WHO reminds general public to get vaccinated and follow COVID norms
WHO reminds general public to get vaccinated and follow COVID norms

After two years, the COVID-19 pandemic is still haunting and killing people all across the globe. The international health agency – World Health Organisation (WHO), has once again reminded the global population to abide by the COVID-19 norms and protocols established by their respective governments’.

WHO further highlighted the significance of taking the COVID-19 vaccines and tweeted, “Vaccines can protect you from serious illness & death from COVID19. But DYK that after being vaccinated, you should still wear a mask, keep a safe distance, open windows, Cough/sneeze into your elbow and keep your hands clean.


According to the official statistics, till June 9, there are a total of 5,221,033,269 individuals who had taken their at least one dose of the WHO-recommended COVID-19 vaccines and are now in the category of partially vaccinated population. This number of citizens computes for around 66.9% of the total targeted eligible population.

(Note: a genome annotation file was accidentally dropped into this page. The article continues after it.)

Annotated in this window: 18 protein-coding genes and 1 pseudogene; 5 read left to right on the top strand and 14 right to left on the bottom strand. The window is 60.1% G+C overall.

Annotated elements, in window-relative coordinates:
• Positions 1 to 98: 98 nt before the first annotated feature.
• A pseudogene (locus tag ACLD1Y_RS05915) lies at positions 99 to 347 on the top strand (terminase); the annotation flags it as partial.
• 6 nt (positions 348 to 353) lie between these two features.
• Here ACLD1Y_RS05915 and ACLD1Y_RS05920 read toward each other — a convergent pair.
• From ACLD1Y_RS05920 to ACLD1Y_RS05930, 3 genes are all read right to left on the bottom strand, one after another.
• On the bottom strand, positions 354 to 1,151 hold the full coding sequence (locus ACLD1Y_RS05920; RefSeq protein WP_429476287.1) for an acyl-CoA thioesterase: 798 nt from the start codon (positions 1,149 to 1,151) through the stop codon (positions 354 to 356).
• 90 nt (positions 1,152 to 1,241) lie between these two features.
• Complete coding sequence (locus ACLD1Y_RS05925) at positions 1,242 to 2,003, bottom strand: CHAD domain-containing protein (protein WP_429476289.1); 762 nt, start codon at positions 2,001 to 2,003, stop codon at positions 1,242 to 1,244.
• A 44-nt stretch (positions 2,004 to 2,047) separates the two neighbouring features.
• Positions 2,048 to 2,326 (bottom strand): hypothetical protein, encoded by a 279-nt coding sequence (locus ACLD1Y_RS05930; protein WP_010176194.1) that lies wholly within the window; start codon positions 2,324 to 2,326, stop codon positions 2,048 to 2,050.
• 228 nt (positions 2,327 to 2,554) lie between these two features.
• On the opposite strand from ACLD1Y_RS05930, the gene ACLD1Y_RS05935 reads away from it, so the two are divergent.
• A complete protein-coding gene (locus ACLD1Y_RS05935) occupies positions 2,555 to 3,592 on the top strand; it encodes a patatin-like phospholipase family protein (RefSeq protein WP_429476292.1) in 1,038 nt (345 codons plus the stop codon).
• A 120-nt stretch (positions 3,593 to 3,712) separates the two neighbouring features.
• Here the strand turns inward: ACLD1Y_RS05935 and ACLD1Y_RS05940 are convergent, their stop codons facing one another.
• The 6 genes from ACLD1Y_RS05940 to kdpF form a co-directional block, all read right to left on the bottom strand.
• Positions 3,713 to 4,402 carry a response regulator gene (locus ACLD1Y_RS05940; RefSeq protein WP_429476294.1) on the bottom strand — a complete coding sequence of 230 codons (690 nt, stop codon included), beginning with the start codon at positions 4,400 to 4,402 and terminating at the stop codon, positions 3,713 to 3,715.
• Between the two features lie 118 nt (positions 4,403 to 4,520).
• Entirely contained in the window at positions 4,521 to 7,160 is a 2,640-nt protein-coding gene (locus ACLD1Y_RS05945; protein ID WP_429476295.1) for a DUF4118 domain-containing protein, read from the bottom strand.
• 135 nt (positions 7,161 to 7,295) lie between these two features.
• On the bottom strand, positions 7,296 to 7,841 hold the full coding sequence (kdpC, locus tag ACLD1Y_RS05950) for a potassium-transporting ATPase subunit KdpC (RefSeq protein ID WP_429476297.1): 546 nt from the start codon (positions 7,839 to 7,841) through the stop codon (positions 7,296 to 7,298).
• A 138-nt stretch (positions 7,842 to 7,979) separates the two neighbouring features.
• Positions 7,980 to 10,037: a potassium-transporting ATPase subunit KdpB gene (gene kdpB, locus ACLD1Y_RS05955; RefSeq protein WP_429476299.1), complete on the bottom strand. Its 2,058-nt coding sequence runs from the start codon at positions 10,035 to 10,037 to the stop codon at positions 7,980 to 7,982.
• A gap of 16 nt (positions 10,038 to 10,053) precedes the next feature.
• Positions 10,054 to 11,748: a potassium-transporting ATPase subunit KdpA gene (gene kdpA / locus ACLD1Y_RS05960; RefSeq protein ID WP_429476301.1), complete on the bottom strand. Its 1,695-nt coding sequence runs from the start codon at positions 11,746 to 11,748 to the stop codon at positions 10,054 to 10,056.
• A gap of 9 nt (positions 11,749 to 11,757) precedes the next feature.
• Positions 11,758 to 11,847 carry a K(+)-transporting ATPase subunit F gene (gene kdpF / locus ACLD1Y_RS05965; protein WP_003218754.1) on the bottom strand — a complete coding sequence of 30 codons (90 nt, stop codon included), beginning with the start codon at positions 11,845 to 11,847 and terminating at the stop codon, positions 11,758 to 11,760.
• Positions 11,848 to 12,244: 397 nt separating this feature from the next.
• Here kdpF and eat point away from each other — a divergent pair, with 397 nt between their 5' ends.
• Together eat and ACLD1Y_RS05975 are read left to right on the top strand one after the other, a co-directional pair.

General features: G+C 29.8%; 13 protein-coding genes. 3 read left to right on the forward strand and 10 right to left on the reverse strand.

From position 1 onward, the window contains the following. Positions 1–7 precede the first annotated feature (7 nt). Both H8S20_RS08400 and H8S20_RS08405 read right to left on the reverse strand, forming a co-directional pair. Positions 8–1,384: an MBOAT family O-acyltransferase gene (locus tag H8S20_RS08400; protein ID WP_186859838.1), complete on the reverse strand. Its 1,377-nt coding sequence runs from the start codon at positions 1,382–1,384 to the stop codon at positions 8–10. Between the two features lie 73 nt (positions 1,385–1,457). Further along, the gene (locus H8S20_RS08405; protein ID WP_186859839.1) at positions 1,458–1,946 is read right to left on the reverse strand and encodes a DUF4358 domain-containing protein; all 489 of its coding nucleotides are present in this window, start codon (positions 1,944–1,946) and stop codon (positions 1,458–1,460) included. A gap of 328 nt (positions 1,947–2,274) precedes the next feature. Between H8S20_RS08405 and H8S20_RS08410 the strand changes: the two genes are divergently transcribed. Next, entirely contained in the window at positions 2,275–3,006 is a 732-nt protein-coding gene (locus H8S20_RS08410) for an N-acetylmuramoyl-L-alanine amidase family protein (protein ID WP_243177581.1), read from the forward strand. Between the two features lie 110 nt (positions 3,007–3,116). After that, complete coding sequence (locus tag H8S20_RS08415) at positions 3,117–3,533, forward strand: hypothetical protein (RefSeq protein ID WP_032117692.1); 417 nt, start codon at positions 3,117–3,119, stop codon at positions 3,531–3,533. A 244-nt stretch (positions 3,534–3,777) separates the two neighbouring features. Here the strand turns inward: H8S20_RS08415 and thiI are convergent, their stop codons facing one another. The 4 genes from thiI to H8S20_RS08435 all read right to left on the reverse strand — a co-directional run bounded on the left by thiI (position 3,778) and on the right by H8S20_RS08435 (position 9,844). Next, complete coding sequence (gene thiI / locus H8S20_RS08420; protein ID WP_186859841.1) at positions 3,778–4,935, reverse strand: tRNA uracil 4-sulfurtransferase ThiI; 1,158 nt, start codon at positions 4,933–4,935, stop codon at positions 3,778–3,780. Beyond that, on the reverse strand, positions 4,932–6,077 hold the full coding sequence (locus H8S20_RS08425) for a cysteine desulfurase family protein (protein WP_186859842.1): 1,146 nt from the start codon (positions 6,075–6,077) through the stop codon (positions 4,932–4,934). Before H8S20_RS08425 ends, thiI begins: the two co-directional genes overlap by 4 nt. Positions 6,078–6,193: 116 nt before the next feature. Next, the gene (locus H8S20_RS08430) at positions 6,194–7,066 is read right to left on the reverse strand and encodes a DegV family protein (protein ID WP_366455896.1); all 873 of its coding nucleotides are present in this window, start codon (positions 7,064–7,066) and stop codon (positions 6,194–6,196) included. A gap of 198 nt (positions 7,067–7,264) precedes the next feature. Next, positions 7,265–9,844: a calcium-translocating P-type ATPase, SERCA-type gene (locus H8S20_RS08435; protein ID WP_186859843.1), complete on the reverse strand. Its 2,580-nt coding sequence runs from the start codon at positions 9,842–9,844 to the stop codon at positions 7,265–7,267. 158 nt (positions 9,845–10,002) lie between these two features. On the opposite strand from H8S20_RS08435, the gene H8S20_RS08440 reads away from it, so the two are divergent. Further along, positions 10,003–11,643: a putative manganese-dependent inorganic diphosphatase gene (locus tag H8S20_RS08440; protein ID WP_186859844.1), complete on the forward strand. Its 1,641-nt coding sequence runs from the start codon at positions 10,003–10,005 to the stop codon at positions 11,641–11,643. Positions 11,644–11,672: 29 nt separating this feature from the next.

On the other hand, there are a total of 4,769,349,423 citizens of the European country who have received their required number of COVID-19 vaccines and are now fully immunized against the viral illness, representing around 61.1% of the total targeted eligible population, the official data notes.

“While 11.5 billion doses of COVID vaccines have been administered worldwide, only 12% of people in low-income countries are fully vaccinated, compared with over 74% in wealthier countries”, the data shared by the world bank stated.

The pandemic has destroyed the world economies, and countries are struggling to get back on track. Tourism has been the major sector which had been affected by the ongoing contagious COVID-19 pandemic.

The international bank further cited, “Growth in advanced economies is projected to sharply decelerate from 5.1% in 2021 to 2.6% in 2022 and further moderate next year. The slowdown largely reflects the relaxing of fiscal and monetary policy supports provided during the pandemic”.